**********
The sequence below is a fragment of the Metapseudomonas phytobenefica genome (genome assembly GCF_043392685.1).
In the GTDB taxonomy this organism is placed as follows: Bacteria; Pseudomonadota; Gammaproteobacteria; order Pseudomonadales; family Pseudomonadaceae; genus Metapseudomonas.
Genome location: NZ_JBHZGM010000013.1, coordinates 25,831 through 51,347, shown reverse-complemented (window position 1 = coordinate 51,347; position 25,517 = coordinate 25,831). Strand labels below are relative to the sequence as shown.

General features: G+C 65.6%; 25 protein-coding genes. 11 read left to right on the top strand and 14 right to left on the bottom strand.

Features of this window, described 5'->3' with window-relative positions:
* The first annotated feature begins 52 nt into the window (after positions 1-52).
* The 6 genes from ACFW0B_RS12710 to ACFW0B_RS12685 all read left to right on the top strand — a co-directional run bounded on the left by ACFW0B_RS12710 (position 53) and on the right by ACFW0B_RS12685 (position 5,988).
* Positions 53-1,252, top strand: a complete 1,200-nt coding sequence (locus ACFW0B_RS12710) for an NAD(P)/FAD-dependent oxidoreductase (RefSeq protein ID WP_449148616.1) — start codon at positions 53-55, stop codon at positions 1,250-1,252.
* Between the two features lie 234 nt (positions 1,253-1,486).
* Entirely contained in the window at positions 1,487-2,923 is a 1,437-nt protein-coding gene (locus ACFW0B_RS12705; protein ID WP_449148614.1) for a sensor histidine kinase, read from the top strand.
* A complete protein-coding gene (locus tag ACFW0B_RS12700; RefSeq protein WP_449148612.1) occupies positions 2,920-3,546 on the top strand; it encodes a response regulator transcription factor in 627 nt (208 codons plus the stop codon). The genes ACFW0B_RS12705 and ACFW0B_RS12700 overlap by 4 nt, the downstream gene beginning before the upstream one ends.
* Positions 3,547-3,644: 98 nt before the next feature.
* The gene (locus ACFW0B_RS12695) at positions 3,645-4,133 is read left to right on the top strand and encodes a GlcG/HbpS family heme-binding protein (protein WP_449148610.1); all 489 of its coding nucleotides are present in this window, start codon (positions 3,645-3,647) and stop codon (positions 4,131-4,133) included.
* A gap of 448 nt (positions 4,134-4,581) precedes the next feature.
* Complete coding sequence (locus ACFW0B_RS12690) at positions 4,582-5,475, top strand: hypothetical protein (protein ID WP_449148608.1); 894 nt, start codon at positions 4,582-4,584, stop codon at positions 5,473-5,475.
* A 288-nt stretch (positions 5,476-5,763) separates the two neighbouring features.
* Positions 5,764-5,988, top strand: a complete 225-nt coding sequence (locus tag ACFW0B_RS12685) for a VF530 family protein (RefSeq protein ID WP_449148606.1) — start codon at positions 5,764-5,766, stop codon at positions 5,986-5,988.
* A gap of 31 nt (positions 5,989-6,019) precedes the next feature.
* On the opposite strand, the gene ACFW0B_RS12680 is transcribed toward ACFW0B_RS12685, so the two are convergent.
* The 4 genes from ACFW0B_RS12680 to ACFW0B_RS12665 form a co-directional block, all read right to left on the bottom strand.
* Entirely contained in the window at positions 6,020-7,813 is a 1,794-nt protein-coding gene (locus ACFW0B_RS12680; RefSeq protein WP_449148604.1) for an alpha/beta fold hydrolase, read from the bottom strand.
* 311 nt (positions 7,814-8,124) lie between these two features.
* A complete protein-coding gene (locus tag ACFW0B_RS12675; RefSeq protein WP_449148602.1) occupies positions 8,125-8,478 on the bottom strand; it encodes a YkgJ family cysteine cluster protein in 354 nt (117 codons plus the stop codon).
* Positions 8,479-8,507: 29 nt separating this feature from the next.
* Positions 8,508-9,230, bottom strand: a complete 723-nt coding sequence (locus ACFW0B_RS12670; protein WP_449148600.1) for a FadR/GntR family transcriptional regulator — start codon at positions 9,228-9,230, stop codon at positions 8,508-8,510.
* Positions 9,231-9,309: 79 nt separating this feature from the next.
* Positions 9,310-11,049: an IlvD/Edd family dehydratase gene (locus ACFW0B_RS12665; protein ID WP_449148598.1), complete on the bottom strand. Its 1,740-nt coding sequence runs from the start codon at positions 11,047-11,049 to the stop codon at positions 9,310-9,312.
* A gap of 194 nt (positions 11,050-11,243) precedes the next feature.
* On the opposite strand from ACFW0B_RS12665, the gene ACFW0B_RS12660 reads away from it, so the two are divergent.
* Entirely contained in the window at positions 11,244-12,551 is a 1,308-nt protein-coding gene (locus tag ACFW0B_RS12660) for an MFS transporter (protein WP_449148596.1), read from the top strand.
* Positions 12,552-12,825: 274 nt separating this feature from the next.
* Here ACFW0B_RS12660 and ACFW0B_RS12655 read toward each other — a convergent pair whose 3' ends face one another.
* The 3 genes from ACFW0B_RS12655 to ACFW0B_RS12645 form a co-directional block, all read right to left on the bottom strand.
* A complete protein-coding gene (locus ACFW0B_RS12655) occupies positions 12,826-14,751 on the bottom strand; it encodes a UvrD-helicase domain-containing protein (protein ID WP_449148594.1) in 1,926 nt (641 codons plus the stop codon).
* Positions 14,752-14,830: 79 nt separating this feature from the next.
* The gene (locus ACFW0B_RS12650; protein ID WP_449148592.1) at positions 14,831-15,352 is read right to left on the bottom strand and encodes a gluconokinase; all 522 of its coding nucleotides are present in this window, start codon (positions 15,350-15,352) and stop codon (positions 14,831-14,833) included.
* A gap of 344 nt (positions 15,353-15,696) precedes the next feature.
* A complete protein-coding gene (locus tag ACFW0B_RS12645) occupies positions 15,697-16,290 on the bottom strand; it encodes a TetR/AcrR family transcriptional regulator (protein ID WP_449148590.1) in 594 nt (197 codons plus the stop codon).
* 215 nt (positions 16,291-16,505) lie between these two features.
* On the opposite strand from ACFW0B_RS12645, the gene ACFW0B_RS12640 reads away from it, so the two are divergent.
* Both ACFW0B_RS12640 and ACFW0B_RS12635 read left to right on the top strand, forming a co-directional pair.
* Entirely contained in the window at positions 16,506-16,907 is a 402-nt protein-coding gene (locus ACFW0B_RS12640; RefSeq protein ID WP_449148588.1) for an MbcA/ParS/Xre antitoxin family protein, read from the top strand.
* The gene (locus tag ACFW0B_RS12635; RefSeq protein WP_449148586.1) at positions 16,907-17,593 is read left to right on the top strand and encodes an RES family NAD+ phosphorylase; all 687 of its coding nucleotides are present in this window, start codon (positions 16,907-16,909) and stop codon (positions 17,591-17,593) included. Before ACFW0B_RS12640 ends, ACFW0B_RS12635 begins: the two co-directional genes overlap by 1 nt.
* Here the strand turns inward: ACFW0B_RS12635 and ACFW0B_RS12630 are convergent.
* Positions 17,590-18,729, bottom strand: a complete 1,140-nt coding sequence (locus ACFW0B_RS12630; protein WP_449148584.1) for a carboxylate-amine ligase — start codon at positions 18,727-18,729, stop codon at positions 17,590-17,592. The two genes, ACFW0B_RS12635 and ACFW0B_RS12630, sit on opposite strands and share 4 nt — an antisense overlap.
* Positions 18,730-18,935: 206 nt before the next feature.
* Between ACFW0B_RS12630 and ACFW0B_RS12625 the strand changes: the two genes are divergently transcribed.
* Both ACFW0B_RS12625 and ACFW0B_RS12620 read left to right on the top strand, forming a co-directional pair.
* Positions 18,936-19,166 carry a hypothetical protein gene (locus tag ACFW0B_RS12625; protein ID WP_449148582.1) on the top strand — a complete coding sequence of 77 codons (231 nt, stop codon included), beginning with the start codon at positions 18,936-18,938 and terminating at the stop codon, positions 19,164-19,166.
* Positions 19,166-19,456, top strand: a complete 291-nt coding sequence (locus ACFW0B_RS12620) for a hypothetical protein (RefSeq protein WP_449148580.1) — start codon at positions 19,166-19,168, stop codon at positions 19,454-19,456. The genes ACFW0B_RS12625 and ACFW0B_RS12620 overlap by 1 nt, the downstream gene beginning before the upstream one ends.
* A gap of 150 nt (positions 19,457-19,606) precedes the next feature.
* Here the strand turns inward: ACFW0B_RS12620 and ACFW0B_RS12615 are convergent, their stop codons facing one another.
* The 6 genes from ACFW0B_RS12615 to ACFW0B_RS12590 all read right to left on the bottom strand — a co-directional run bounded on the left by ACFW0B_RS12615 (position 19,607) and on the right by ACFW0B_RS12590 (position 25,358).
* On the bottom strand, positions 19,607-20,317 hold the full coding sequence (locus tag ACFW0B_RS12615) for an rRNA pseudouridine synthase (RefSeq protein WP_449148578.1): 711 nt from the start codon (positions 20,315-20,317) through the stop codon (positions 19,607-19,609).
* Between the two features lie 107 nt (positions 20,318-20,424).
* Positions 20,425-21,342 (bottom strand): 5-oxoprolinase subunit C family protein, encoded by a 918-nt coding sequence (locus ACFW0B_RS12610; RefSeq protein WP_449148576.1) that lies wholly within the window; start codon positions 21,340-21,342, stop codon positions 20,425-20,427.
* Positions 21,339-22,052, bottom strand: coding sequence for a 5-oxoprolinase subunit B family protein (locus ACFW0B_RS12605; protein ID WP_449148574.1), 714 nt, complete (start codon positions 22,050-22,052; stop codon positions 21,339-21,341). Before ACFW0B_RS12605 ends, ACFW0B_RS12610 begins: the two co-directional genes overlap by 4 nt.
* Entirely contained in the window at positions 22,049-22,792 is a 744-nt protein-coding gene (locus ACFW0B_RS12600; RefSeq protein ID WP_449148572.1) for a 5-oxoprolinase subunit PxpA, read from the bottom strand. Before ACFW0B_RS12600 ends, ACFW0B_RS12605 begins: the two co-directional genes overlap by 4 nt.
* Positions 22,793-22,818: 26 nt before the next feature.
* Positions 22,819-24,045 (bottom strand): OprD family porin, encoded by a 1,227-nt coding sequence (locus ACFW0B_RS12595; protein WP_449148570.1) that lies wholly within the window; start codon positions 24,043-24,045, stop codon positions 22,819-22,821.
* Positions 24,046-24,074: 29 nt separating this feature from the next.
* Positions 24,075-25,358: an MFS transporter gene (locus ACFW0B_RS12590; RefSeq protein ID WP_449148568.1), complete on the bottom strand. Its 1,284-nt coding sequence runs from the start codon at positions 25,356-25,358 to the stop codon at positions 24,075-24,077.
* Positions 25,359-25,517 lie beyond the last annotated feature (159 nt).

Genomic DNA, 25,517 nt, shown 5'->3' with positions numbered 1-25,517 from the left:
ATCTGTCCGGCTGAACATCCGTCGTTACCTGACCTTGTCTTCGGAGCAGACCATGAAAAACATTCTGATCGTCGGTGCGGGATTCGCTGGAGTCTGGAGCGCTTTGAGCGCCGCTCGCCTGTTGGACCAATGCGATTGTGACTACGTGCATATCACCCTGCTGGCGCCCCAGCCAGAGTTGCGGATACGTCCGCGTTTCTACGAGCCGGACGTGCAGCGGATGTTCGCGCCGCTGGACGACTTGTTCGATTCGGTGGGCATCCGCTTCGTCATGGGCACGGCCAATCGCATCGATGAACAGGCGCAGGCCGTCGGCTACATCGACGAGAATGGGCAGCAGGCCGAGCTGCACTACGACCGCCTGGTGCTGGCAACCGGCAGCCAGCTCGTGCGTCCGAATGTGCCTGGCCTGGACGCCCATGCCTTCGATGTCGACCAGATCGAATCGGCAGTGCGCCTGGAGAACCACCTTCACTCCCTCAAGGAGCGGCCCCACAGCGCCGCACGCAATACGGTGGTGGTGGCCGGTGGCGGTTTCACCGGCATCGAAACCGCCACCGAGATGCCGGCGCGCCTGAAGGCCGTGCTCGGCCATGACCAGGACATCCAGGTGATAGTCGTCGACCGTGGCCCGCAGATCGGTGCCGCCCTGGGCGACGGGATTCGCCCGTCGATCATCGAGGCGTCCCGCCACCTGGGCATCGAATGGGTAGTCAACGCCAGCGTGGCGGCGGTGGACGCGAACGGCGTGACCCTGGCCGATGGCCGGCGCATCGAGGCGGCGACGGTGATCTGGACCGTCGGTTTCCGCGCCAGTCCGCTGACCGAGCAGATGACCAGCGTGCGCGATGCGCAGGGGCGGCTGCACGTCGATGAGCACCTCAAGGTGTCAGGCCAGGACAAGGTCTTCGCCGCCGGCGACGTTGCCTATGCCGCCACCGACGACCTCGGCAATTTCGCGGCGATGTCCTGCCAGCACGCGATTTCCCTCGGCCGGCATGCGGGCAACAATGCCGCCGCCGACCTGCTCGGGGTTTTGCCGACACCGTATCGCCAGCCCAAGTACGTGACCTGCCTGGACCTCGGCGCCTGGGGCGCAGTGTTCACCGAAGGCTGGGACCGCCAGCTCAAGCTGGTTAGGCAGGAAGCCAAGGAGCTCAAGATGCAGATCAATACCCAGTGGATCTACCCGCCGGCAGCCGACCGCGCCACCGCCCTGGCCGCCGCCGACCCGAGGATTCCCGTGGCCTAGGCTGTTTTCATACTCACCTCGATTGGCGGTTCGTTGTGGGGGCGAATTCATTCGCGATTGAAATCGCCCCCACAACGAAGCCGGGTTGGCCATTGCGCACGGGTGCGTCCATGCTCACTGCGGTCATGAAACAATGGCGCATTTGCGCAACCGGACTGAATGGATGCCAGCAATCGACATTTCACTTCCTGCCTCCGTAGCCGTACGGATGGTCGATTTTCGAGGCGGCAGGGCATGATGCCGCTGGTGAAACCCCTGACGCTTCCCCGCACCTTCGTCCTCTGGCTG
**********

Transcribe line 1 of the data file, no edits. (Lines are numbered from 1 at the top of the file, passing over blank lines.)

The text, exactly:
The sequence below is a fragment of the Metapseudomonas phytobenefica genome (genome assembly GCF_043392685.1).